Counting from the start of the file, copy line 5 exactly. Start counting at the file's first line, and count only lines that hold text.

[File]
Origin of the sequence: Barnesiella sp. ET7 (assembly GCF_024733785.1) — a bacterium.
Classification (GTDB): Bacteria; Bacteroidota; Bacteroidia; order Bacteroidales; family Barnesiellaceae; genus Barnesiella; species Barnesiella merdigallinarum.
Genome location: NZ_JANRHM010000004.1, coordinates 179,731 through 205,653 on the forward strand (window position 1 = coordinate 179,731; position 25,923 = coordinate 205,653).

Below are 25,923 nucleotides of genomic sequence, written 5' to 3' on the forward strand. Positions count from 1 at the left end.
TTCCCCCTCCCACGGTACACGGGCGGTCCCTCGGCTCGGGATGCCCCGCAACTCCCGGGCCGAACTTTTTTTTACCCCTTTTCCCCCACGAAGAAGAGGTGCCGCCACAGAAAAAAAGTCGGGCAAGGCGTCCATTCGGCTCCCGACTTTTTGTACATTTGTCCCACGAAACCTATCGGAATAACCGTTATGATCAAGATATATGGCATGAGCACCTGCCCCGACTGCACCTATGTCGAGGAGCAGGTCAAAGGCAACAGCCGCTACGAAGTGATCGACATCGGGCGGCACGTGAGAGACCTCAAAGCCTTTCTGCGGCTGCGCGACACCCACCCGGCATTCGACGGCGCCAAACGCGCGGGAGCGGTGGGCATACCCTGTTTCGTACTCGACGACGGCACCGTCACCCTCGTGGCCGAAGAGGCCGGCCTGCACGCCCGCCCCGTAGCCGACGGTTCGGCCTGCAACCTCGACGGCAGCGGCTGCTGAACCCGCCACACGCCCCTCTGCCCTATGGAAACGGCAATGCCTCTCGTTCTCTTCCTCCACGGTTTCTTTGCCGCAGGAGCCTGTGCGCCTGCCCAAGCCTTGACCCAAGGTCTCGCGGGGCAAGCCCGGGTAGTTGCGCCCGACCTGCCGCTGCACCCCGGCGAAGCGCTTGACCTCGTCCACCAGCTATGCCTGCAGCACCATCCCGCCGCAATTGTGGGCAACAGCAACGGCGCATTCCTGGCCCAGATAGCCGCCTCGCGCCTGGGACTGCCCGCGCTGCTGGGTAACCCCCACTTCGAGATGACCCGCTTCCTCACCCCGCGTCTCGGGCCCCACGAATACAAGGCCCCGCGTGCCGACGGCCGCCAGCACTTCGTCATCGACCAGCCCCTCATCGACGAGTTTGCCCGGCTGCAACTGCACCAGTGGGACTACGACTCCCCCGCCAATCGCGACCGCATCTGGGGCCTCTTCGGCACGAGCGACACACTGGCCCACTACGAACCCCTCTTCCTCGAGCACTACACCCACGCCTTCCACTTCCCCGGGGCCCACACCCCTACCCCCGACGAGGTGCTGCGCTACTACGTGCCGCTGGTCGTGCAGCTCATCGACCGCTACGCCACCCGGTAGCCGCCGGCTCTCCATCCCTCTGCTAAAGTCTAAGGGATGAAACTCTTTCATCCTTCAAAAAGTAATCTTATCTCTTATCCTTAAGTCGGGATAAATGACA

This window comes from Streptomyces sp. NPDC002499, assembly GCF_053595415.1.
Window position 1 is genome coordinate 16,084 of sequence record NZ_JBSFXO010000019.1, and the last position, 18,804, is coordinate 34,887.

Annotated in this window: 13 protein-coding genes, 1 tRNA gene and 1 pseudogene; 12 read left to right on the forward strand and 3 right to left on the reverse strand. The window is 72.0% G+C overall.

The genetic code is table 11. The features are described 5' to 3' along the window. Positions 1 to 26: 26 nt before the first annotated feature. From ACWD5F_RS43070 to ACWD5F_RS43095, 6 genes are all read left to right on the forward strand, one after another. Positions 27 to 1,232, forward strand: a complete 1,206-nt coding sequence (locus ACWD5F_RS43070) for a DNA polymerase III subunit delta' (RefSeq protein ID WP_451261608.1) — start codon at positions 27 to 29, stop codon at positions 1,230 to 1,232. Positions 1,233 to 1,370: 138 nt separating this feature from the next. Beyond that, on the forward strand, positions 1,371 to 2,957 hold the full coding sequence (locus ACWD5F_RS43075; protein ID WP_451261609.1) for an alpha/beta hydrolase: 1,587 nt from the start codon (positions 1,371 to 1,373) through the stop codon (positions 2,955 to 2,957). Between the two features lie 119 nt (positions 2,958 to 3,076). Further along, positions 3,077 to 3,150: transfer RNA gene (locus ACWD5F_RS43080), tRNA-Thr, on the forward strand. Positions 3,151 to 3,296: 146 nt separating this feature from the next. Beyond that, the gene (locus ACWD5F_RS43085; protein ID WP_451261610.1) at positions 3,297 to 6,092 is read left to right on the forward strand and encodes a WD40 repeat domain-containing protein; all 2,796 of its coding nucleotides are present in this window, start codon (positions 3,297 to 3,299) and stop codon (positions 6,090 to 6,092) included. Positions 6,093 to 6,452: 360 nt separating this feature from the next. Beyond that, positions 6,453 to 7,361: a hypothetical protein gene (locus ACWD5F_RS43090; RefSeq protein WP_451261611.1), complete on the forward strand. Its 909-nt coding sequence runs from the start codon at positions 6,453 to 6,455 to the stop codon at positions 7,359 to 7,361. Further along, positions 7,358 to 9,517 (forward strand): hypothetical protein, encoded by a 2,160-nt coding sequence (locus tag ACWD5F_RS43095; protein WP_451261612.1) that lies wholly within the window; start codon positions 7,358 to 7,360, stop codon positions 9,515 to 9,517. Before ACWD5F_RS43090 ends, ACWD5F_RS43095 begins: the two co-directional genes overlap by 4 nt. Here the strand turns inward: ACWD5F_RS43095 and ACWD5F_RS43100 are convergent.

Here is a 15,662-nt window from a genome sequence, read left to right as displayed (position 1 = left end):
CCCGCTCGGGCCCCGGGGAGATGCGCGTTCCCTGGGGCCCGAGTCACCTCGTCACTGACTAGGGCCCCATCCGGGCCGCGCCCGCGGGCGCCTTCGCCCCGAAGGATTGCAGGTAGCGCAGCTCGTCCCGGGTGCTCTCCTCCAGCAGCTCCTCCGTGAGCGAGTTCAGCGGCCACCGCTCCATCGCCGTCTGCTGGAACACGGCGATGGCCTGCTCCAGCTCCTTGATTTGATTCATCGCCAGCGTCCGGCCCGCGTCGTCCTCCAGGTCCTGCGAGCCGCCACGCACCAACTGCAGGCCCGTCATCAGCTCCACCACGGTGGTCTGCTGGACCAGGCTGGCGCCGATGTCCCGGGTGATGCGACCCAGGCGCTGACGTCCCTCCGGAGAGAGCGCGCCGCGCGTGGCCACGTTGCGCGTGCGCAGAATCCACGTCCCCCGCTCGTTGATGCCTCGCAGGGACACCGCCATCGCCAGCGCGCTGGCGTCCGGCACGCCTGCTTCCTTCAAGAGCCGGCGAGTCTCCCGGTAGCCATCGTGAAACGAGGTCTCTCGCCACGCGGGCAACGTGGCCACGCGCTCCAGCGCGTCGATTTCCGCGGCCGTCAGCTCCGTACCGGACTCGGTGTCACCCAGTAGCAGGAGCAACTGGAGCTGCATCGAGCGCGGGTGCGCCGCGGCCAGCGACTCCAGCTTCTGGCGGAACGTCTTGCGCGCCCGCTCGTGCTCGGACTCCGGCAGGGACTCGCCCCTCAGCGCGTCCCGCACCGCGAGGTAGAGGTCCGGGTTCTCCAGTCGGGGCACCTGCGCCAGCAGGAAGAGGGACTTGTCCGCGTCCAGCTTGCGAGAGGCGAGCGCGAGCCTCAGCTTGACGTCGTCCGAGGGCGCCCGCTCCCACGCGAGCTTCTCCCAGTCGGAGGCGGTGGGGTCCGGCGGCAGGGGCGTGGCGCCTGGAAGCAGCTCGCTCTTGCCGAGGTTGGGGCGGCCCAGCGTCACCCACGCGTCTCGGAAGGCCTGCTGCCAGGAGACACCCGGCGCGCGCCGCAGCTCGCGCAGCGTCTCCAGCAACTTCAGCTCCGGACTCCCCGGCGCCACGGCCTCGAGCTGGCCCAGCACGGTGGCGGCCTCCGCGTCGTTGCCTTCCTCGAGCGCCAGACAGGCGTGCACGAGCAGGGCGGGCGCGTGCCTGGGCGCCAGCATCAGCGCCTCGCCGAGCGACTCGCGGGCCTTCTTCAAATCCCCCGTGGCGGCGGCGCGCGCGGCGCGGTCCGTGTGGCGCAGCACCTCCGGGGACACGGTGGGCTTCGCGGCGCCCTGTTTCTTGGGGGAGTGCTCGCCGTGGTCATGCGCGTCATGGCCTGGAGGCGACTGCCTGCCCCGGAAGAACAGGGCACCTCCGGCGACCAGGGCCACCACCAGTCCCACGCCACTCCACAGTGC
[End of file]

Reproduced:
TTCCCCCTCCCACGGTACACGGGCGGTCCCTCGGCTCGGGATGCCCCGCAACTCCCGGGCCGAACTTTTTTTTACCCCTTTTCCCCCACGAAGAAGAGGTGCCGCCACAGAAAAAAAGTCGGGCAAGGCGTCCATTCGGCTCCCGACTTTTTGTACATTTGTCCCACGAAACCTATCGGAATAACCGTTATGATCAAGATATATGGCATGAGCACCTGCCCCGACTGCACCTATGTCGAGGAGCAGGTCAAAGGCAACAGCCGCTACGAAGTGATCGACATCGGGCGGCACGTGAGAGACCTCAAAGCCTTTCTGCGGCTGCGCGACACCCACCCGGCATTCGACGGCGCCAAACGCGCGGGAGCGGTGGGCATACCCTGTTTCGTACTCGACGACGGCACCGTCACCCTCGTGGCCGAAGAGGCCGGCCTGCACGCCCGCCCCGTAGCCGACGGTTCGGCCTGCAACCTCGACGGCAGCGGCTGCTGAACCCGCCACACGCCCCTCTGCCCTATGGAAACGGCAATGCCTCTCGTTCTCTTCCTCCACGGTTTCTTTGCCGCAGGAGCCTGTGCGCCTGCCCAAGCCTTGACCCAAGGTCTCGCGGGGCAAGCCCGGGTAGTTGCGCCCGACCTGCCGCTGCACCCCGGCGAAGCGCTTGACCTCGTCCACCAGCTATGCCTGCAGCACCATCCCGCCGCAATTGTGGGCAACAGCAACGGCGCATTCCTGGCCCAGATAGCCGCCTCGCGCCTGGGACTGCCCGCGCTGCTGGGTAACCCCCACTTCGAGATGACCCGCTTCCTCACCCCGCGTCTCGGGCCCCACGAATACAAGGCCCCGCGTGCCGACGGCCGCCAGCACTTCGTCATCGACCAGCCCCTCATCGACGAGTTTGCCCGGCTGCAACTGCACCAGTGGGACTACGACTCCCCCGCCAATCGCGACCGCATCTGGGGCCTCTTCGGCACGAGCGACACACTGGCCCACTACGAACCCCTCTTCCTCGAGCACTACACCCACGCCTTCCACTTCCCCGGGGCCCACACCCCTACCCCCGACGAGGTGCTGCGCTACTACGTGCCGCTGGTCGTGCAGCTCATCGACCGCTACGCCACCCGGTAGCCGCCGGCTCTCCATCCCTCTGCTAAAGTCTAAGGGATGAAACTCTTTCATCCTTCAAAAAGTAATCTTATCTCTTATCCTTAAGTCGGGATAAATGACA